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Home Brew Forums > Home Brewing Beer > All Grain & Partial Mash Brewing > BIAB Brewing > BIAB Brewing (with pics)
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Old 09-12-2011, 10:03 PM   #281
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2.5 for the mash thickness is fine.. we're talking BIAB here.. a mash thickness of 3 is considered normal
That was my point. I forgot to quote the post I was responding to. It was this one.

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This has been bugging me and I finally figured it out, I think. Your water water far too little. BIAB is usually done with all the water used in the mash process, including sparge and water absorbed by the grain. At 4 qts per pound (2 for mash and 2 for sparge), 13.25 lbs of grain requires 13.25 gallons plus another 6.5 qts or so for the grain. That surely affected your efficiency.
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Old 09-13-2011, 06:13 AM   #282
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I'm enjoying the discussion. Sorry for the lack of response but I have been out of town and its cumbersome to reply on my phone. All of these topics have been discussed at some length various places. I read quite a bit on the volume and squeezing issues and came to the conclusion that has been expressed here, that its fine to squeeze and that 2.5-3 quarts water per pound is plenty. It is possible that there were clumps but I thought I stirred pretty thoroughly before putting on the lid of my pot and wrapping in towels. I might have profited from a mashout and a sparge. Who knows. I'll just have to try to get both of those things in next time and see how I do. I very busy so I have decided to do a two week primary and a 1 week secondary with dry hops. So still a few days before I take an SG.

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Old 09-13-2011, 10:34 PM   #283
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Wow, this thread was a great resource. On to my questions...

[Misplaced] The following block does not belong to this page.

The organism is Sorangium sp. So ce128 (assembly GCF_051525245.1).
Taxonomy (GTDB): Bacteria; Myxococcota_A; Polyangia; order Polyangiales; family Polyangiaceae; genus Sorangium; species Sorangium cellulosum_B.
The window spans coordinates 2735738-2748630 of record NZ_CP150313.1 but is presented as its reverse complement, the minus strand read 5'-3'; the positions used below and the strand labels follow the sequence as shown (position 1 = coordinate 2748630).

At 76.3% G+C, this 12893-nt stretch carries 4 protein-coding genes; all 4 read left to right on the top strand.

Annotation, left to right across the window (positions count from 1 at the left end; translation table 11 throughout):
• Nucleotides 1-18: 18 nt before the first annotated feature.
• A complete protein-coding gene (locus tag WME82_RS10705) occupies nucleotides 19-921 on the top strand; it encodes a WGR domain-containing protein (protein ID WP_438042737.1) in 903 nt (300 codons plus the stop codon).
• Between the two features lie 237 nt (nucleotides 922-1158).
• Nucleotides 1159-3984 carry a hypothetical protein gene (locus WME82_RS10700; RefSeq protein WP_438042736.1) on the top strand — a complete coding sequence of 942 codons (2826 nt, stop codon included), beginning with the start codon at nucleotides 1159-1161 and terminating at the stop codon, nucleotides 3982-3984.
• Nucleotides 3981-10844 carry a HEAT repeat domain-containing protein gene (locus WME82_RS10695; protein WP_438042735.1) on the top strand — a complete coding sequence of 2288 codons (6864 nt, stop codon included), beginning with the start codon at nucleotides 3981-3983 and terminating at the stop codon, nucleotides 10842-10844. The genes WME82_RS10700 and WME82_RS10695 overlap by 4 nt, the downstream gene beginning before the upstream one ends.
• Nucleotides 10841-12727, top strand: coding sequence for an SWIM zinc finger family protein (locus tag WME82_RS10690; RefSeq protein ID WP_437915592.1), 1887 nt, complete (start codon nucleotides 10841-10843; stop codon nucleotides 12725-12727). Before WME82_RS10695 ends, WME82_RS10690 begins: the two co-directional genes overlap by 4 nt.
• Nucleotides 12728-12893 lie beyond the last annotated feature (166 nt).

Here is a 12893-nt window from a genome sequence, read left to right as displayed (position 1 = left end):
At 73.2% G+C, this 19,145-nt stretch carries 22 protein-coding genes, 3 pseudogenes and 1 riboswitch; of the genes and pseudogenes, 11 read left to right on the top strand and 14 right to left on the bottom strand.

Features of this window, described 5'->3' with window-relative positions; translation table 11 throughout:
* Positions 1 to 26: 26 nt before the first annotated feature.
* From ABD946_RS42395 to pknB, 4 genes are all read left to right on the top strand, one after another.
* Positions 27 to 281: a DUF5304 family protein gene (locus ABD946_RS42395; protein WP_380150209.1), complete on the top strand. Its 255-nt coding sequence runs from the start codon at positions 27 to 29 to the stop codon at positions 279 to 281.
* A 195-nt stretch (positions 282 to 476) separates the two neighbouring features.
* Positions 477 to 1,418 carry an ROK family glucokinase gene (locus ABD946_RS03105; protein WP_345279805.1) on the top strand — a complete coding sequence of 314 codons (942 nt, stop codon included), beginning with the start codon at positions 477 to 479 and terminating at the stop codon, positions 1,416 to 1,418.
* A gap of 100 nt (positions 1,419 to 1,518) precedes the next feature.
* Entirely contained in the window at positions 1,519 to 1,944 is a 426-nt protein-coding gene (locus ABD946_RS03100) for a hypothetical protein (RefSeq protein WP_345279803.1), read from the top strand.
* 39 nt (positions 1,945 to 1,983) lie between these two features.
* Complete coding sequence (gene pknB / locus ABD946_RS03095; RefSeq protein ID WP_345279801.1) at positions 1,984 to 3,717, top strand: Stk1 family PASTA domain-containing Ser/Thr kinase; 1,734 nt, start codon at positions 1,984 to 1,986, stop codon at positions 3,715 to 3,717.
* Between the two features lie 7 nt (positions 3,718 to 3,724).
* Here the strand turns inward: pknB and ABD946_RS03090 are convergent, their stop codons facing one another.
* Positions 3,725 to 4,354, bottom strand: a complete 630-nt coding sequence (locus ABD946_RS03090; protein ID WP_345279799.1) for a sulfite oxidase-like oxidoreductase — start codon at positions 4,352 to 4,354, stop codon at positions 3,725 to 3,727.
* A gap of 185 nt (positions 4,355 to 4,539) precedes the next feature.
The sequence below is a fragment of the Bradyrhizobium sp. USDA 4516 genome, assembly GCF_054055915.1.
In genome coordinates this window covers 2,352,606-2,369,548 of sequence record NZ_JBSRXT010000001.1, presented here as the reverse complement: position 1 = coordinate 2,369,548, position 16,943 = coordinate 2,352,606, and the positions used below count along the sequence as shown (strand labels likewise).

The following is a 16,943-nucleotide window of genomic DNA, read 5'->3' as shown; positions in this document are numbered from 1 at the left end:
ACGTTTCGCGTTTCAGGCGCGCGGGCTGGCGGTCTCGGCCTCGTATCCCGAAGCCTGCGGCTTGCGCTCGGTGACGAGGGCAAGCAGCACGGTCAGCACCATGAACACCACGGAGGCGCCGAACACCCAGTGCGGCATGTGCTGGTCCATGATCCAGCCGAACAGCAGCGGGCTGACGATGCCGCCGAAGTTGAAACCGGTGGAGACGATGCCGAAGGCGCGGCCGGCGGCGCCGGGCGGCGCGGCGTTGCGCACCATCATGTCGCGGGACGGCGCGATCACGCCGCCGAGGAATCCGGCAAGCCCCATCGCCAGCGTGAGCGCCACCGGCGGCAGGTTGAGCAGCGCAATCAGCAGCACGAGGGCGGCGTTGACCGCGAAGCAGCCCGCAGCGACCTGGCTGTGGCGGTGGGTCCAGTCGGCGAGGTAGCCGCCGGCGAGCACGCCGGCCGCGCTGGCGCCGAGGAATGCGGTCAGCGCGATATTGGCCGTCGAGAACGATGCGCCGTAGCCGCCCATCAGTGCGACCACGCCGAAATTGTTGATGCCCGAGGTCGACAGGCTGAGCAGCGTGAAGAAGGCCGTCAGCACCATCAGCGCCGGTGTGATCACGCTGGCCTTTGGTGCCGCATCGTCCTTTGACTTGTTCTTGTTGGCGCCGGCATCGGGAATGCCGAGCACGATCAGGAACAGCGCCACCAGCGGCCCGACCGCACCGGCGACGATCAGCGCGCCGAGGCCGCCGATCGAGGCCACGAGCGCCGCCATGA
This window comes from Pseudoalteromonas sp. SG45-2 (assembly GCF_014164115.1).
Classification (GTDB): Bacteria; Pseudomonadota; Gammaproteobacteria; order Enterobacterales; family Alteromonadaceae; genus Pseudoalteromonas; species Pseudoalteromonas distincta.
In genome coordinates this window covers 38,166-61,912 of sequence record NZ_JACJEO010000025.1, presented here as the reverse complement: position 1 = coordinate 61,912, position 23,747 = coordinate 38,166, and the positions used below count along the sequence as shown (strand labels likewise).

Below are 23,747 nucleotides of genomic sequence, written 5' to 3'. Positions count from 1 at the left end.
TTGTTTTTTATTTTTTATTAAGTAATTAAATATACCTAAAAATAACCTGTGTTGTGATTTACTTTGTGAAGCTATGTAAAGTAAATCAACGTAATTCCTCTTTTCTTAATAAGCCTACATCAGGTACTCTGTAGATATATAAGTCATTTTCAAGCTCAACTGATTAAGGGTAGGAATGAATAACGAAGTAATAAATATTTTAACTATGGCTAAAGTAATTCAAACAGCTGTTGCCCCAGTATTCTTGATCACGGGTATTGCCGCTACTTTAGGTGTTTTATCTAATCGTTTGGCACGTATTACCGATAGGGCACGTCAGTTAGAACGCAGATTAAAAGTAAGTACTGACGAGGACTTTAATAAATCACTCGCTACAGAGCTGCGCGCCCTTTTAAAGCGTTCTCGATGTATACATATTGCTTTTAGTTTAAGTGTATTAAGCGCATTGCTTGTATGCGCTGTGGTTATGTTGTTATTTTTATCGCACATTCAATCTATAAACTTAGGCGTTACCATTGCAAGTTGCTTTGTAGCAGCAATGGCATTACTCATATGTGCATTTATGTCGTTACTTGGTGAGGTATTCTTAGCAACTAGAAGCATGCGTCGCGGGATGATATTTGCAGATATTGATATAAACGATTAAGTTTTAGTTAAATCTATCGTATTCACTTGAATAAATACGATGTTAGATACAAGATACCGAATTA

I am moving from solely extract/specialty grains to BIAB. I believe that I have everything down, more or less, except mashing.

In looking through the all grain recipes on here, it seems as though each recipe has its own mash-in temperature. Am I correct in believing that this will vary from recipe-to-recipe, or is this more of a personal preference? If it is, in fact, personal preference, then what are the differences between a higher and lower mash-in temperature?

Second, and a related question, is since the mash-in temperatures seem to vary from recipe-to-recipe, how does one determine what strike temperature that they will need to hit? I realize that this higher strike temperature accounts for the temperature loss when adding the grains, which allows you to get to the mash-in temperature. Is there a general calculation that will help me determine this?

Finally, going through all nearly 30 pages of this thread, I see that there are discrepancies in how long the mash-in should take. If my memory is correct, I have seen mash-in durations varying from 60 to 90 minutes. Is this preference? I assume that the additional time past the 60 minute mash in leads to a higher efficiency?

Whew - sorry for the long-winded post, but any and all help would be great!

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Old 09-14-2011, 01:53 AM   #284
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Wow, this thread was a great resource. On to my questions...

I am moving from solely extract/specialty grains to BIAB. I believe that I have everything down, more or less, except mashing.

In looking through the all grain recipes on here, it seems as though each recipe has its own mash-in temperature. Am I correct in believing that this will vary from recipe-to-recipe, or is this more of a personal preference? If it is, in fact, personal preference, then what are the differences between a higher and lower mash-in temperature?
higher mash temps is for a more full bodied beer with less fermentable sugars. A lower mash temp gives more fermentable sugars and a thinner body.

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Second, and a related question, is since the mash-in temperatures seem to vary from recipe-to-recipe, how does one determine what strike temperature that they will need to hit? I realize that this higher strike temperature accounts for the temperature loss when adding the grains, which allows you to get to the mash-in temperature. Is there a general calculation that will help me determine this?
most brewing software will have tools to help calculate the strike temp based on grain temp and equipment. after a while you'll learn what you need for your setup

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Finally, going through all nearly 30 pages of this thread, I see that there are discrepancies in how long the mash-in should take. If my memory is correct, I have seen mash-in durations varying from 60 to 90 minutes. Is this preference? I assume that the additional time past the 60 minute mash in leads to a higher efficiency?